Earlier in the evening, before I read “Wilfrid Gordon McDonald Partridge,” the girls and I were having dinner and chatting. At one point, Grace mentioned she wanted to be a teacher, writer or scientist when she grew up—maybe all three. Anna said she wanted to be those three things too, and a mom.

Of course, I told them they could be anything they wanted to be, adding that I knew they’d be wonderful at whatever they worked hard at doing.

“Do you know what would make me happy?” I said. “Really, truly happy?”

“What?” my daughters asked.

Anna was sitting on my lap, and Grace was across from us. I gave Anna a squeeze, and squeezed Grace’s hand across the table. “I would be really happy,” I said, “if you both grow up, and you’re two little old ladies—like, sixty or seventy years from now—and you still meet up for coffee together, and you talk together, and you’re really good friends still.”

“Little-old-lady friends?” Anna repeated, laughing.

I nodded.

Grace smiled one of her beautiful smiles. She told me she and her sister would definitely be really good little-old-lady friends someday.

Anna chimed in that that was true.

Hearing that made me happy. Really, truly happy.

Along the way, every one of us experiences loss…compromise…lists of pros and cons, with silver linings for each. We also experience moments of being really, truly happy, moments that may astound us in their seeming simplicity. We each have our own something warm, something that makes us cry, something as precious as gold.

If we talk to one another, we’ll probably find our stories are more similar than we ever imagined.

It was a great time.

Photo credit: Pixabay


Like what you just read? Then check out Melissa Leddy’s newest short story, “Backtrack.” An engaging read that’s can’t-put-it-down good.

Remember the Time? On Family, Memory and Where You Keep Your Shoes

My sister mailed me a card for my birthday, a couple of weeks ago. The front said, “‘Remember the time…?'” followed by, “There are about a thousand different ways to end that story!” in multicolored font. I loved everything about it, from the sentiment to, especially, Jenna’s heartwarming note inside.

Sometimes a picture is worth a thousand words, so I took one (excuse my amateur photography skills!) to illustrate my message here. I put my sister’s card in the last remaining spot, on the bottom, of the hanging card holder in the kitchen. See it there? You can also see our family’s kaleidoscopic collection of other well wishes for assorted birthdays, anniversaries, holidays, special occasions… Yeah, Marie Kondo probably wouldn’t approve. 😉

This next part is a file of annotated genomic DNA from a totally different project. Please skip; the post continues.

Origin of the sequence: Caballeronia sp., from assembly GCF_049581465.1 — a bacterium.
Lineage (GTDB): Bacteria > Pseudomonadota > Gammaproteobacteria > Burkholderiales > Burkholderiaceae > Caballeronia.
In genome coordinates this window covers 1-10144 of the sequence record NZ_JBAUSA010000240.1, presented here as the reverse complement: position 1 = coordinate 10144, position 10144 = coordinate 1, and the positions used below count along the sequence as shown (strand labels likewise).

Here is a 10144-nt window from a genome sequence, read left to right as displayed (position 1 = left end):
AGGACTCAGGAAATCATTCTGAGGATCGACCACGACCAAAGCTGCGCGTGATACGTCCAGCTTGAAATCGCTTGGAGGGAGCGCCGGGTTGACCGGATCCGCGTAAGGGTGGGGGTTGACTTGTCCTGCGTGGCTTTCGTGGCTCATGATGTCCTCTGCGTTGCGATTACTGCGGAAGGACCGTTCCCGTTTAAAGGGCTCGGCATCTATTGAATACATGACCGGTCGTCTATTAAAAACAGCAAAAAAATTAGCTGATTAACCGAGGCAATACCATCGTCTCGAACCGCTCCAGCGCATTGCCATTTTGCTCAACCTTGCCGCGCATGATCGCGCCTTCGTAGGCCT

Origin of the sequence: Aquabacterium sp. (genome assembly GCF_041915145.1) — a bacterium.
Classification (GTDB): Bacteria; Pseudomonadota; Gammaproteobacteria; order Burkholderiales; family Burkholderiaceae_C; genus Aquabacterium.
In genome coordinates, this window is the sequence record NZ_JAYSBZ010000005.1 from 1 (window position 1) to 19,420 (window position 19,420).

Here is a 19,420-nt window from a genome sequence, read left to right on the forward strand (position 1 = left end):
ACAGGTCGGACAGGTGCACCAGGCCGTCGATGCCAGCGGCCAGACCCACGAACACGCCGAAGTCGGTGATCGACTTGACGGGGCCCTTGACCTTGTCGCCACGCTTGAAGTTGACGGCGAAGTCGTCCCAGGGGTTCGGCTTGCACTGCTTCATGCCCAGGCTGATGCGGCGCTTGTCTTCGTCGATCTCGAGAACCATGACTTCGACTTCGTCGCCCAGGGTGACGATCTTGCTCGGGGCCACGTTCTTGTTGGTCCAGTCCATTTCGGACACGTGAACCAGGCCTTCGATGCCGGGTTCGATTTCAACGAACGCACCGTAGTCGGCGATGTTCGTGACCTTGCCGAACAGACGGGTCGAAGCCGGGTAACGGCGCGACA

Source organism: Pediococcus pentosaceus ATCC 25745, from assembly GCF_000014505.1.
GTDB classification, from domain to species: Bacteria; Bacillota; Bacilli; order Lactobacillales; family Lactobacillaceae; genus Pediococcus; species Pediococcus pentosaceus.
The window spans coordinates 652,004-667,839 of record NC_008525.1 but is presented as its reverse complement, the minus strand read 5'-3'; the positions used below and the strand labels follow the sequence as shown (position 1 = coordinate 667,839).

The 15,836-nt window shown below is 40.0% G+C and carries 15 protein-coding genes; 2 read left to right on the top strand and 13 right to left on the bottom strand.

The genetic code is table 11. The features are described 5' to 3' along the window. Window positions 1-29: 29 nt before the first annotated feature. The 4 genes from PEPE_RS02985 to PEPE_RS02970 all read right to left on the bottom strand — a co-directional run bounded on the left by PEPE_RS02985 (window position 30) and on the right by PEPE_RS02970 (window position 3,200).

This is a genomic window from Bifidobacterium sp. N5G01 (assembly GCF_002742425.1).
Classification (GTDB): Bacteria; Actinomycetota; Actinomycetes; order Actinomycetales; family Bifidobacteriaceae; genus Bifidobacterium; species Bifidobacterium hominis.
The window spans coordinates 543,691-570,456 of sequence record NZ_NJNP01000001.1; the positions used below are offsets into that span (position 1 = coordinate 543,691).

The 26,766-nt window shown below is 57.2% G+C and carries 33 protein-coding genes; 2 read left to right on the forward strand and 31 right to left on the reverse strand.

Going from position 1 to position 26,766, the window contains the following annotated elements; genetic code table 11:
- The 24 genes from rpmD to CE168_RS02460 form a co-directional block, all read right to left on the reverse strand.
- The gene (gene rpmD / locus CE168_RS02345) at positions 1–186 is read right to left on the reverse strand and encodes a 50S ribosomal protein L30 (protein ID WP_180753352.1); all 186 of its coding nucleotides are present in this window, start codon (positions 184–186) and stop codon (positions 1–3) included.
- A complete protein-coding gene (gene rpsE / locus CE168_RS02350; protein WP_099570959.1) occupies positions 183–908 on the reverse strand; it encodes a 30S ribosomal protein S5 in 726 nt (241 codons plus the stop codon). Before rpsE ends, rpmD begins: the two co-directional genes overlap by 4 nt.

So—”‘Remember the time…?'”


Inside the card, Jenna wrote about how she always enjoys our adventures and conversations. Over the course of our life together, there have been a lot of them—not “about a thousand,” but thousands upon thousands. Jenna, along with both my brothers, were there, and continue to be there, for…well, my life.

Last night, I was lying beside Anna as she drifted off to sleep, and all of a sudden, a long-ago memory came to mind. I don’t know why, but I thought about the refrigerator in my grandparents’ old house. Before I left for college, I put pictures all over it. I joked that I didn’t want Grandma and Poppy to forget me, so I transformed their fridge into a collage of photos and magnets.

After Anna fell asleep, I called Jenna to share this memory with her. Because your sister will always answer the phone, even if you’re calling about your grandparents’ not-sure-if-it-even-exists-anymore refrigerator. “Awww,” Jenna said when I told her.

“I also remember—I mean, I can almost see this—Poppy sitting in the sunroom, just smiling, his arms crossed, watching TV. And,” I added, “he’s wearing that blue polo shirt he always wore. You know the one…?”

“Yeah, with the pink on the collar.” I knew Jenna was smiling on the other end of the line.

“Yeah, so, I just wanted to tell you about that…”

“Do you remember,” Jenna said—she really did send me the perfect birthday card—”every New Year’s, we would all go outside and bang on pots and pans? And set off Mom’s car alarm?” We laughed.

Maybe a little corny at times, and certainly loud a lot of the time, but this was/is our family…and I love them.

I knew Jenna was smiling on the other end of the line.

I have been truly lucky with my husband’s family too. After I talked with Jenna, I called Stanton’s mom to say hello. Charlotte was exercising, and I apologized for interrupting her. She asked me how I was doing.

“Honestly,” I replied, “I just poured myself a glass of milk and am about to eat a cookie. I’m doing the exact opposite of what you’re doing.” (You simply can’t make this stuff up, friends.) Like with my sister, my mother-in-law and I shared a good laugh.

Stanton had just been in San Antonio for a conference, and I was glad he got to spend some time with his family while he was there too. It’s a busy season of business travel for him, and he told the girls about a few other upcoming trips.

I made the joke (in retrospect, not a funny one) to the girls, “What’s Dad doing home now, girls? Does he live here too?”

Anna gave Stanton one of her wonderful bear hugs. “Of course he lives here,” she said. “This is where his shoes are.”